Low tech is beautiful, students using antique presses discover

November 28, 1994|By William Thompson | William Thompson,Eastern Shore Bureau of The Sun

CHESTERTOWN -- When aspiring writers like Washington College student Perry Schatz get their hands on poetry, they're likely to come away with ink on their fingers.

Although students at the small liberal arts college in Kent County have access to personal computers and the latest in word-processing programs, it's the school's distinctly low-tech pressroom that attracts those keen on writing and publishing.

Beneath the skylights of an 18-by-30-foot room on one end of the O'Neill Literary House, students wearing dark blue aprons arrange rows of metal type, scoop gobs of rich-colored ink from cans and peer closely at sheets of freshly imprinted paper.

As a stereo fills the room with contemporary music, the chunk-chunk and clickity-click of heavy machines set a metallic cadence that was all but silenced decades ago when most of the printing industry abandoned the sluggish proof and platen presses for more economical methods.

Aside from use by private or hobby printers, most presses like the half-dozen in the literary house here are found in back rooms of commercial businesses or in museums.

At Washington College, though, hardly a day goes by that the presses are not running.

"It's a museum only in that the stuff we're using is antiques," says T. Michael Kaylor, the 43-year-old self-taught printer who instructs students in the methods of locking type in "chases" or metal frames, inking rollers and hand-feeding paper to the presses.

By today's standards, the machines, several of which date to the turn of the century, are slow and inefficient. But they are dependable and relatively simple to operate, features that Mr. Kaylor said make them suitable for the school's low-volume press runs of posters, broadsides, bookmarks and, on occasion, complete books.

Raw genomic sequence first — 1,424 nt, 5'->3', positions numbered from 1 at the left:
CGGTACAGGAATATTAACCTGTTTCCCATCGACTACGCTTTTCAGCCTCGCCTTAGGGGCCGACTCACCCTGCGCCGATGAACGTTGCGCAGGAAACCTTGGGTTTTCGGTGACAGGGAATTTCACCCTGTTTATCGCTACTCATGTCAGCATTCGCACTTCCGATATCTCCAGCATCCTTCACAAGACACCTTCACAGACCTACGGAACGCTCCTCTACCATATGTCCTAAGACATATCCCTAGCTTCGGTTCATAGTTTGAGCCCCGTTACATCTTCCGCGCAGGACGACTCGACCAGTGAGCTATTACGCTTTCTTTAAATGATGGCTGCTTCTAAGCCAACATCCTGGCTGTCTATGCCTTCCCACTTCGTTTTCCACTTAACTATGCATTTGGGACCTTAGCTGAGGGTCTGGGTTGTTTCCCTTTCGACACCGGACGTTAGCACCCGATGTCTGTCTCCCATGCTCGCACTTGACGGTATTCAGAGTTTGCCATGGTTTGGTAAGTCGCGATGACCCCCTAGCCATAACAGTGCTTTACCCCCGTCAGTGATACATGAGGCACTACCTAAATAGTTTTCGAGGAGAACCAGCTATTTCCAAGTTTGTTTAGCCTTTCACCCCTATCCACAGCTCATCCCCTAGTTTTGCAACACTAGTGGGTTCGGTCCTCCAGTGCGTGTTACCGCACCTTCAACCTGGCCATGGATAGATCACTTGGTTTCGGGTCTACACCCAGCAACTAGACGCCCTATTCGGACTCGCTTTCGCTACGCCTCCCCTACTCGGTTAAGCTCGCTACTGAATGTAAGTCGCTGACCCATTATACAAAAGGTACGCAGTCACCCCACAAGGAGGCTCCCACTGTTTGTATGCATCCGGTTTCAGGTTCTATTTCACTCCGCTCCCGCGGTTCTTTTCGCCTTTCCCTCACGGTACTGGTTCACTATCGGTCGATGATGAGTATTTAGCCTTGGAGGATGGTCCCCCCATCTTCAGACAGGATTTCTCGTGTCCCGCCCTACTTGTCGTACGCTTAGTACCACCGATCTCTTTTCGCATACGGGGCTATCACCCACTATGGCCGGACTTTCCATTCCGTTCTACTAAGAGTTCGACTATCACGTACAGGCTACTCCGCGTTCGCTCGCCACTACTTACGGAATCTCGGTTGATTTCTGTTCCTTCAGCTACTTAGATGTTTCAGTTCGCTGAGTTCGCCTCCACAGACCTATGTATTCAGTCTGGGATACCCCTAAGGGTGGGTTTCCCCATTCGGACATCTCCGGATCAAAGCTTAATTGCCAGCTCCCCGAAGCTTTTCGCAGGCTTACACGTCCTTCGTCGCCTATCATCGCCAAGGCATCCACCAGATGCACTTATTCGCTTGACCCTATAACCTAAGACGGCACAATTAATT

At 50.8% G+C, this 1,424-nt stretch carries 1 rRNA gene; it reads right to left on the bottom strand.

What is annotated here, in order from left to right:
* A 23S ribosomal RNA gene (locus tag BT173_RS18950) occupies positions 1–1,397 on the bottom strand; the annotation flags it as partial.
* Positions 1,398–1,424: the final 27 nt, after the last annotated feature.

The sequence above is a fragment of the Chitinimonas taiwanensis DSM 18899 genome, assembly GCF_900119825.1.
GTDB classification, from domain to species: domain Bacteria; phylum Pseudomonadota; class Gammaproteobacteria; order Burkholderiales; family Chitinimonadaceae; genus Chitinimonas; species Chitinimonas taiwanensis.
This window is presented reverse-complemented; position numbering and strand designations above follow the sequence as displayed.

As the students learn about printing, said Mr. Kaylor, they develop a new appreciation for words. Students do not receive academic credit for their work in the shop, but some who want to write find that the experience helps as they experiment with poetry and prose.

"They learn the love of the words, the way to make the words and books as physical objects, as containers for thought," he said. Each year the best of the students' creative writing attempts are set in type and printed in the shop. For most, it is their publishing debut.

'Offended by photocopies'

Ms. Schatz, a 19-year-old freshman from Princeton, N.J., who is studying literature and creative writing, said she began taking more notice of type faces and paper stocks soon after she started working in the shop.

"I like the cream-colored paper, the nice scratchy typefaces," she said.

"You get so used to the computer and books. With this, if I let myself think about how much work went into making just the type, I'm blown away."

Jen Ward, 17, a freshman from Crofton, agreed: "After you've spent some time here, you almost become offended by photocopies."

Eva Kaplan-Leiserson, 17, a freshman from Baltimore, said part of the allure of the press shop is its comfortable environment. It smells of inks and machine oil and Mr. Kaylor's pipe tobacco. "Edith Wharton" -- a black-and-white cat named after the American writer -- wanders the shop in search of crickets.

"This place is generally so homey, so different from anything else on the campus," said Ms. Kaplan-Leiserson.

Robert Day, an English professor and director of the college's literary house, said the press shop provides insight into the world of literature often ignored by higher education.

Intertwined history

"The history of printing and the history of English literature are intertwined, and this is a laboratory for that," said Mr. Day, who, almost 10 years ago with teacher Kathy Wagner, conceived of the plan to open a pressroom for students. "I do want them to have as many perspectives on literary history as we can find for them."

The college acquired its first press -- a Chandler and Price made in 1913 -- eight years ago. The first item printed for distribution was a recipe for baked tomatoes that were served years ago when the literary house was a tea room.

Posters printed

Since then, calling cards, holiday cards and limited editions of student writings have been printed, as well as posters announcing campus lectures.

The number of students involved in the print shop varies each year, said Mr. Kaylor. Sometimes it's only six; at other times it is several dozen. For unknown reasons, most of the student printers are women.

"I guess they like to get dirty, and they like to use machines," Mr. Kaylor said. "Some of them tell me their fathers never let them touch a wrench."

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